03 OF TOILETS: CRUMBLED AND ASSEMBLED
The public toilet infrastructure in M ward is sketchy. A 2015-16 study examining access to sanitation infrastructure in the slum settlements in the ward found that each toilet seat in some areas served as many as 190 users on average. In comparison, Swachh Bharat Abhiyan norms are 25 persons per seat for women and 35 for men. The high ratio of toilet users implies a waiting time of four hours at peak time and indicates an overburdened infrastructure.
For a settlement to be declared Open Defecation Free (ODF), Swachh Bharat Abhiyan guidelines require access to a toilet within a 500-metre distance for every household.
Capacity per toilet seat as per laws:
Average user per seat
Average toilet block in surveyed areas
10 Seats for men
10 Seats for women
The poor are often portrayed as wanting to defecate in the open and hence requiring behavioural change. However, in M Ward we see communities making great efforts to get toilet facilities. Maharashtra Nagar does not have a public toilet at all. So, women in the transit camp there have come together to make toilets out of tarpaulin sheets. The enclosures protect them from sexual harassment, including from being photographed.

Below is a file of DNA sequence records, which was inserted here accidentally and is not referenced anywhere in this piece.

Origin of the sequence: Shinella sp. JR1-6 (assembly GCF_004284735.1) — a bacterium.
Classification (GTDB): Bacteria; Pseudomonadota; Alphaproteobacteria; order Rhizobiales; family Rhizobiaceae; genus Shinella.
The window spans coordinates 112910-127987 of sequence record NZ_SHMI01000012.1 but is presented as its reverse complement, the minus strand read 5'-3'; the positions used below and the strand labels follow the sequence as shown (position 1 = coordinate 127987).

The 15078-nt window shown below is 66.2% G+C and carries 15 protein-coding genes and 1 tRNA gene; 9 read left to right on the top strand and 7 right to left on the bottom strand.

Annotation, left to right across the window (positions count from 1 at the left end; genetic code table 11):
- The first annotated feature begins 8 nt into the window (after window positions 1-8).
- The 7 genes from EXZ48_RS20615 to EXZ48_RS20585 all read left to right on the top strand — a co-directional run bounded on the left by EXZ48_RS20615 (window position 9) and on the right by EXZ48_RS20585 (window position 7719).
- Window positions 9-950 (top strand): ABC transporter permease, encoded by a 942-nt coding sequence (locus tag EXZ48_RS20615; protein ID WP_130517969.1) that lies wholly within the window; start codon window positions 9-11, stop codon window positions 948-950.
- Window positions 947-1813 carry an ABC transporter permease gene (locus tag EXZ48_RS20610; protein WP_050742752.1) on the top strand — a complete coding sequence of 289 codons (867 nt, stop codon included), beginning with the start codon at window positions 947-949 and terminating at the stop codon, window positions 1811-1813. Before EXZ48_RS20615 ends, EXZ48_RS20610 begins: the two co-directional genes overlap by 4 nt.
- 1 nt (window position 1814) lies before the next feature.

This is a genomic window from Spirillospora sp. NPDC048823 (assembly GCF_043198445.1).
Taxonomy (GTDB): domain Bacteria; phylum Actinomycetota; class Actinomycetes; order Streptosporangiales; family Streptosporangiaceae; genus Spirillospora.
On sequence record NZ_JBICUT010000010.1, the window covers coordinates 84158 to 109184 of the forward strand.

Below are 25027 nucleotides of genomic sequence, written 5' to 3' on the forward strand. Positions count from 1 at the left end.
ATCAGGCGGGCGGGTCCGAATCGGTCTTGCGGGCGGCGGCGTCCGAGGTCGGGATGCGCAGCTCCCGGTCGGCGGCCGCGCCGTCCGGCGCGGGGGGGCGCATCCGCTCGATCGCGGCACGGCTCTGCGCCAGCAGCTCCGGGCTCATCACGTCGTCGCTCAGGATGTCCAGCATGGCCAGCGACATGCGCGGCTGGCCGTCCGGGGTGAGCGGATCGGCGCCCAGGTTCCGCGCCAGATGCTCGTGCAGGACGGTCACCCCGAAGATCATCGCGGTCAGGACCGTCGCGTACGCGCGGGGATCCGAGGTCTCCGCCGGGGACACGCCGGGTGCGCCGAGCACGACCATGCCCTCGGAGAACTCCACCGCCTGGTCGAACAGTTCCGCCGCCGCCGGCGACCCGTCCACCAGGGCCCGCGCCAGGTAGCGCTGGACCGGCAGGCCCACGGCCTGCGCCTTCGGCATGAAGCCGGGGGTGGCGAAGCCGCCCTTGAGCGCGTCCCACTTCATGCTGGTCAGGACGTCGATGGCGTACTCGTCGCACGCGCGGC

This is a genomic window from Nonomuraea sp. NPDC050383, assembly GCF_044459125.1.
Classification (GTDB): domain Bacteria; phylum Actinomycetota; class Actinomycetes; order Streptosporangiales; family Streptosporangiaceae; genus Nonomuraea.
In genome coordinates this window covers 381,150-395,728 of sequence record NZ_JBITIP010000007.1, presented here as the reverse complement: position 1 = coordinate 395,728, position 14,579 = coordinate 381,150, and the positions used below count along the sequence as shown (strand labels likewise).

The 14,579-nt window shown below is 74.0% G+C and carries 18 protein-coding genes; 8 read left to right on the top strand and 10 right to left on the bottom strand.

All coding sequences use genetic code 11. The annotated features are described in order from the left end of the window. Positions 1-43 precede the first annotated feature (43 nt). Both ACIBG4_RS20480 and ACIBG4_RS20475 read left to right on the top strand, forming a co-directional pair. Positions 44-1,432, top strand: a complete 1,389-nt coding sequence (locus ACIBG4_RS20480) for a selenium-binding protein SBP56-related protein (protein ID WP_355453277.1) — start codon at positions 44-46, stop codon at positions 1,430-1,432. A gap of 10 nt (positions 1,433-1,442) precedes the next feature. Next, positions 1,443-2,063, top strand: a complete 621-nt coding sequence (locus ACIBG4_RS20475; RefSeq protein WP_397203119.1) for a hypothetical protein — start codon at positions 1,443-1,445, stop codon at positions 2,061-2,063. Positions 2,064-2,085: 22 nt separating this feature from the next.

What does ‘safe’ sanitation mean in this context? A denial of permissions to construct toilets on techno-legal grounds? A lack of investment and research into possible options for home-based sanitation? A perpetuation of a vote-yielding and corrupt practice of public toilet construction and operation? The regular recurrence of ‘death by toilet’? When the city is being remade in multifarious ways why is the issue of accessible sanitation being neglected?